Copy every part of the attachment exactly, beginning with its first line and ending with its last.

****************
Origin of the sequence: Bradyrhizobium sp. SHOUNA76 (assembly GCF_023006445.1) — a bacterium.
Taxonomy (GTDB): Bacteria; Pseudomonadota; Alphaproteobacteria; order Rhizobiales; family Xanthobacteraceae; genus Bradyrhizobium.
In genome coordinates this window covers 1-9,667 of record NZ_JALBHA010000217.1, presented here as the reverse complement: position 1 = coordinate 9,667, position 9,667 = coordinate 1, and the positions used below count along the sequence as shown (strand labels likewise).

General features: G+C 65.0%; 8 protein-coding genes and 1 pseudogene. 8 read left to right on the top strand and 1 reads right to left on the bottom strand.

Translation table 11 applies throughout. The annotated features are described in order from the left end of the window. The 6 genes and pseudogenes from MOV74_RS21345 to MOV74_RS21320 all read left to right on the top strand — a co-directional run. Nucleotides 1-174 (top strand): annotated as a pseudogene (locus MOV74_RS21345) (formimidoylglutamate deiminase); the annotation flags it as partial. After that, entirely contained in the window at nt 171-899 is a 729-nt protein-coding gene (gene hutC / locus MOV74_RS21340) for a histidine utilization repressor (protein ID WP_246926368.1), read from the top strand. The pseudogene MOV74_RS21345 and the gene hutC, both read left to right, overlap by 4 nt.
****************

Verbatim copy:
Origin of the sequence: Bradyrhizobium sp. SHOUNA76 (assembly GCF_023006445.1) — a bacterium.
Taxonomy (GTDB): Bacteria; Pseudomonadota; Alphaproteobacteria; order Rhizobiales; family Xanthobacteraceae; genus Bradyrhizobium.
In genome coordinates this window covers 1-9,667 of record NZ_JALBHA010000217.1, presented here as the reverse complement: position 1 = coordinate 9,667, position 9,667 = coordinate 1, and the positions used below count along the sequence as shown (strand labels likewise).

General features: G+C 65.0%; 8 protein-coding genes and 1 pseudogene. 8 read left to right on the top strand and 1 reads right to left on the bottom strand.

Translation table 11 applies throughout. The annotated features are described in order from the left end of the window. The 6 genes and pseudogenes from MOV74_RS21345 to MOV74_RS21320 all read left to right on the top strand — a co-directional run. Nucleotides 1-174 (top strand): annotated as a pseudogene (locus MOV74_RS21345) (formimidoylglutamate deiminase); the annotation flags it as partial. After that, entirely contained in the window at nt 171-899 is a 729-nt protein-coding gene (gene hutC / locus MOV74_RS21340) for a histidine utilization repressor (protein ID WP_246926368.1), read from the top strand. The pseudogene MOV74_RS21345 and the gene hutC, both read left to right, overlap by 4 nt.